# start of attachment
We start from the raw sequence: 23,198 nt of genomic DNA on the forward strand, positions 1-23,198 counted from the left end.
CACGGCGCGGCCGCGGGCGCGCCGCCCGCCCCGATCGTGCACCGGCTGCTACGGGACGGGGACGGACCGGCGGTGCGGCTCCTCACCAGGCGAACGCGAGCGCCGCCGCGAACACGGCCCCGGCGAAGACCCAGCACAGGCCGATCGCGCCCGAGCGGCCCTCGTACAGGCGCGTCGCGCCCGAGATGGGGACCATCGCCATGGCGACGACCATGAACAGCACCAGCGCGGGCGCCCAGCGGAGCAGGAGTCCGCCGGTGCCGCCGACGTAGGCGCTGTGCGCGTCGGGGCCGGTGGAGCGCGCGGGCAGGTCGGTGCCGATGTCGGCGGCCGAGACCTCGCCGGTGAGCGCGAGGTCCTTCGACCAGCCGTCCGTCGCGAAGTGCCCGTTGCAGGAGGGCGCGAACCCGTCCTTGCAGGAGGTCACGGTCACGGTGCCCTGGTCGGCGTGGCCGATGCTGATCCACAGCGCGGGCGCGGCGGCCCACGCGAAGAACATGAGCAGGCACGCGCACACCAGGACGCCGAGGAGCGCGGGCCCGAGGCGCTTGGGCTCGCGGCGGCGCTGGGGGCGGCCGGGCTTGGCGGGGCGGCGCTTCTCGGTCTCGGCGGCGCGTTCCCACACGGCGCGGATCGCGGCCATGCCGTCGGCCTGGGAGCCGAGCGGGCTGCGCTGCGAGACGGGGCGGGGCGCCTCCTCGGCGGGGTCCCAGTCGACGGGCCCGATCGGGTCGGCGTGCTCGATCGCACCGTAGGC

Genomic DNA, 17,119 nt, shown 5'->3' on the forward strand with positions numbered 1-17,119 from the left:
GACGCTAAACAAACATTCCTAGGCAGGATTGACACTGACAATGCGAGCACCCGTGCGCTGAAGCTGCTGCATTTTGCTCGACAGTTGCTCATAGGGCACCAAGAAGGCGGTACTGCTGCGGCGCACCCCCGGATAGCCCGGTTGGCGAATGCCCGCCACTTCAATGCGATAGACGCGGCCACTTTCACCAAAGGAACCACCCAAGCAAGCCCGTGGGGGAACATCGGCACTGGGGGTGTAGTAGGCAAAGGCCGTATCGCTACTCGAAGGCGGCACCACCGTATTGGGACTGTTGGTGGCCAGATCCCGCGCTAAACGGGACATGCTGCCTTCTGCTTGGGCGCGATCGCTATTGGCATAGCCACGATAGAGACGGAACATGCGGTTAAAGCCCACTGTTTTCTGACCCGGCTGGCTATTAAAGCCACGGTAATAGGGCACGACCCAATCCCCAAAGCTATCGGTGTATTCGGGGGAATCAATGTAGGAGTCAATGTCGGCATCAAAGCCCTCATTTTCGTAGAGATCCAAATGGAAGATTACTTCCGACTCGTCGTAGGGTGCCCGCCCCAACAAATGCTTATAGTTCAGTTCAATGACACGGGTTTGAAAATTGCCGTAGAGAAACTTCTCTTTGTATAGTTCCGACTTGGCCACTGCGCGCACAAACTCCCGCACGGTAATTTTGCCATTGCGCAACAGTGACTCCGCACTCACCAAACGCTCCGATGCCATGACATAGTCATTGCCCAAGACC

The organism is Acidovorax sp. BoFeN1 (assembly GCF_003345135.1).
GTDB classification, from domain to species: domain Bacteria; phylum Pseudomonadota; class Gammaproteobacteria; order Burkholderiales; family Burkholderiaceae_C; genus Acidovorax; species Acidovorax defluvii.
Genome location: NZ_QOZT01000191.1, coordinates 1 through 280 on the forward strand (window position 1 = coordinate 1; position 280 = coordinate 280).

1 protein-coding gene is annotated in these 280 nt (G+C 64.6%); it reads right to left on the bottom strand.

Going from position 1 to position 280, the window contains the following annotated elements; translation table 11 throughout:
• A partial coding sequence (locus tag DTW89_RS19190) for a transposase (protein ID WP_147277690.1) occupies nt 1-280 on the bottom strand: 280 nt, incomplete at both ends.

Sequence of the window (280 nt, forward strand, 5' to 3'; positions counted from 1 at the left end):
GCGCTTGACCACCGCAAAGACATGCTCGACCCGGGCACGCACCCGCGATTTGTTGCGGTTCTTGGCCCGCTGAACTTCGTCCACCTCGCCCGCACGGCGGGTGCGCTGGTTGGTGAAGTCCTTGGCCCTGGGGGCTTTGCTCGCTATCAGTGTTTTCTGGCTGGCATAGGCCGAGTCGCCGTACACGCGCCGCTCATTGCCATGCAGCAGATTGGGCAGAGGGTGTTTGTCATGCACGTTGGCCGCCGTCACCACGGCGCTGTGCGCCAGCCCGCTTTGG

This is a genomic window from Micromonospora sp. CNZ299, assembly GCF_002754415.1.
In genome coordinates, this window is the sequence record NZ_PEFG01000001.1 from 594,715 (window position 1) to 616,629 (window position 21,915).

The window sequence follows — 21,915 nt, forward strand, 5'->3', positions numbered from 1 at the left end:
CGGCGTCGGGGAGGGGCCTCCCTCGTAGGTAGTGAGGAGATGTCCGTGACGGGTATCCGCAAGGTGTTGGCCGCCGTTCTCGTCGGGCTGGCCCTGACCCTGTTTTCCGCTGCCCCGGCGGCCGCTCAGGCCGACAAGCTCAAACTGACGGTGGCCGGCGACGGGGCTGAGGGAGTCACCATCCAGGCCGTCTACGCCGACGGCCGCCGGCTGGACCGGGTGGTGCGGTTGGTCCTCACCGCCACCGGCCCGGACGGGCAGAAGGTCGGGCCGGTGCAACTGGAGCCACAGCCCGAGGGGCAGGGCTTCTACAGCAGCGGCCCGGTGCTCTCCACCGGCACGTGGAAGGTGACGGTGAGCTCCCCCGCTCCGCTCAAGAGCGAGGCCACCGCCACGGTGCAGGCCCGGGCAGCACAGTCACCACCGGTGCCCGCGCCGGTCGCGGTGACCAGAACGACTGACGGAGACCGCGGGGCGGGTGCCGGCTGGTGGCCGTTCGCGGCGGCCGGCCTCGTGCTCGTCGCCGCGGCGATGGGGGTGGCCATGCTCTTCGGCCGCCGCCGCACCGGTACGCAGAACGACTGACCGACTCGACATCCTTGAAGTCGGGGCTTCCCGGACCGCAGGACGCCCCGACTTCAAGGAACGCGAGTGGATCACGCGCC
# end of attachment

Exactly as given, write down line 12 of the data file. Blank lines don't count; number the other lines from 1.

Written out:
GCGCTTGACCACCGCAAAGACATGCTCGACCCGGGCACGCACCCGCGATTTGTTGCGGTTCTTGGCCCGCTGAACTTCGTCCACCTCGCCCGCACGGCGGGTGCGCTGGTTGGTGAAGTCCTTGGCCCTGGGGGCTTTGCTCGCTATCAGTGTTTTCTGGCTGGCATAGGCCGAGTCGCCGTACACGCGCCGCTCATTGCCATGCAGCAGATTGGGCAGAGGGTGTTTGTCATGCACGTTGGCCGCCGTCACCACGGCGCTGTGCGCCAGCCCGCTTTGG